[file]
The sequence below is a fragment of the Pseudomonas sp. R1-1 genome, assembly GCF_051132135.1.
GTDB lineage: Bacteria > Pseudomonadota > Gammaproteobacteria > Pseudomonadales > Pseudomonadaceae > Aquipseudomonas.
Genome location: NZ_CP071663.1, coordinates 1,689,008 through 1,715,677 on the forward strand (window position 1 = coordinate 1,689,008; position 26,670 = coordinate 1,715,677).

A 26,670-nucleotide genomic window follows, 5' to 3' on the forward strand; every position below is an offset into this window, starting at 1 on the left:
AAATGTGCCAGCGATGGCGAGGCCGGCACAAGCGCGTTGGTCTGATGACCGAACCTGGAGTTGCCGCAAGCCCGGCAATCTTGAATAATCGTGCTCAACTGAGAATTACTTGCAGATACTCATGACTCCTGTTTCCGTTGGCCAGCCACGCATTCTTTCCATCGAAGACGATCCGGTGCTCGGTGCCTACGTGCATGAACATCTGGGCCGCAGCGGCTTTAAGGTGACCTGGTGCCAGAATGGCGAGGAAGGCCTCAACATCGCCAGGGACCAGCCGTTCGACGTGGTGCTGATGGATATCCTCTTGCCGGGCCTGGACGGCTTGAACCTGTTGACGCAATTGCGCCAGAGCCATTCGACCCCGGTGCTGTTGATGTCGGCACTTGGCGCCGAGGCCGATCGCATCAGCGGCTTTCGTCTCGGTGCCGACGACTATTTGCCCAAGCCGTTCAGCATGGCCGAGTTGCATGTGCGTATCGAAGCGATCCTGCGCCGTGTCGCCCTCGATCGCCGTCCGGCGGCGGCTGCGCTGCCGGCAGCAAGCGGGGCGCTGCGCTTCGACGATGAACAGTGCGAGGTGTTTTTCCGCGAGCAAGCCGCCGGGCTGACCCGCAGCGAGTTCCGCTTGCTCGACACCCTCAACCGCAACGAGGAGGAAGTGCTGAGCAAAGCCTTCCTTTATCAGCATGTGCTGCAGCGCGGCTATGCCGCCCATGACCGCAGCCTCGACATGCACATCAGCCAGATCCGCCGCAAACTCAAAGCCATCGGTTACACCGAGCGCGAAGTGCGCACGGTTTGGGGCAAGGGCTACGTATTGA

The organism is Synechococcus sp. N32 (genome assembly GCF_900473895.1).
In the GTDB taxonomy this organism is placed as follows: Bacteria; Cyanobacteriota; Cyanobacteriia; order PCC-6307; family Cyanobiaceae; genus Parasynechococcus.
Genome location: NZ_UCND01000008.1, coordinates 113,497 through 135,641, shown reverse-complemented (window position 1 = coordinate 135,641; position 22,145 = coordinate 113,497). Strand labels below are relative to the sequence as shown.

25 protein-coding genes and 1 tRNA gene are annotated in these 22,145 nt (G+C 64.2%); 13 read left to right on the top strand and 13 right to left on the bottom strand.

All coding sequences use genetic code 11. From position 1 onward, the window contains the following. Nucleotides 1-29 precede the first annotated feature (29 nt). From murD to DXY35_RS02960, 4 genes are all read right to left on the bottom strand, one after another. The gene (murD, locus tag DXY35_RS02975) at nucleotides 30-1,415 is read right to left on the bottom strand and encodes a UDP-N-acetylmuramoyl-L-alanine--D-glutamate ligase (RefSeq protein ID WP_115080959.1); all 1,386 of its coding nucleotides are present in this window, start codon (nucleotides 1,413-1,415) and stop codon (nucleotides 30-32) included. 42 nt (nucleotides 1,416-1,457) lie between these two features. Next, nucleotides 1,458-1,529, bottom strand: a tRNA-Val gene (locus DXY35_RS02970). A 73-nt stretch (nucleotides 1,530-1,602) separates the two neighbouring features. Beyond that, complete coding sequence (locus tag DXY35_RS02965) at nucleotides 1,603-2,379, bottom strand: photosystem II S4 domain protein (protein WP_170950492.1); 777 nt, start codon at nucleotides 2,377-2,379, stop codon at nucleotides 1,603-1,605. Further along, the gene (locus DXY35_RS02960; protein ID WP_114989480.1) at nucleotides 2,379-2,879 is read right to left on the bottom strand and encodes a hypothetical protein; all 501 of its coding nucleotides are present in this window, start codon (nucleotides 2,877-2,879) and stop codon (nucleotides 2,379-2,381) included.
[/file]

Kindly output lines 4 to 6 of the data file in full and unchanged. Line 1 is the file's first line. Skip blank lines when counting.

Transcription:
A 26,670-nucleotide genomic window follows, 5' to 3' on the forward strand; every position below is an offset into this window, starting at 1 on the left:
AAATGTGCCAGCGATGGCGAGGCCGGCACAAGCGCGTTGGTCTGATGACCGAACCTGGAGTTGCCGCAAGCCCGGCAATCTTGAATAATCGTGCTCAACTGAGAATTACTTGCAGATACTCATGACTCCTGTTTCCGTTGGCCAGCCACGCATTCTTTCCATCGAAGACGATCCGGTGCTCGGTGCCTACGTGCATGAACATCTGGGCCGCAGCGGCTTTAAGGTGACCTGGTGCCAGAATGGCGAGGAAGGCCTCAACATCGCCAGGGACCAGCCGTTCGACGTGGTGCTGATGGATATCCTCTTGCCGGGCCTGGACGGCTTGAACCTGTTGACGCAATTGCGCCAGAGCCATTCGACCCCGGTGCTGTTGATGTCGGCACTTGGCGCCGAGGCCGATCGCATCAGCGGCTTTCGTCTCGGTGCCGACGACTATTTGCCCAAGCCGTTCAGCATGGCCGAGTTGCATGTGCGTATCGAAGCGATCCTGCGCCGTGTCGCCCTCGATCGCCGTCCGGCGGCGGCTGCGCTGCCGGCAGCAAGCGGGGCGCTGCGCTTCGACGATGAACAGTGCGAGGTGTTTTTCCGCGAGCAAGCCGCCGGGCTGACCCGCAGCGAGTTCCGCTTGCTCGACACCCTCAACCGCAACGAGGAGGAAGTGCTGAGCAAAGCCTTCCTTTATCAGCATGTGCTGCAGCGCGGCTATGCCGCCCATGACCGCAGCCTCGACATGCACATCAGCCAGATCCGCCGCAAACTCAAAGCCATCGGTTACACCGAGCGCGAAGTGCGCACGGTTTGGGGCAAGGGCTACGTATTGA

The organism is Synechococcus sp. N32 (genome assembly GCF_900473895.1).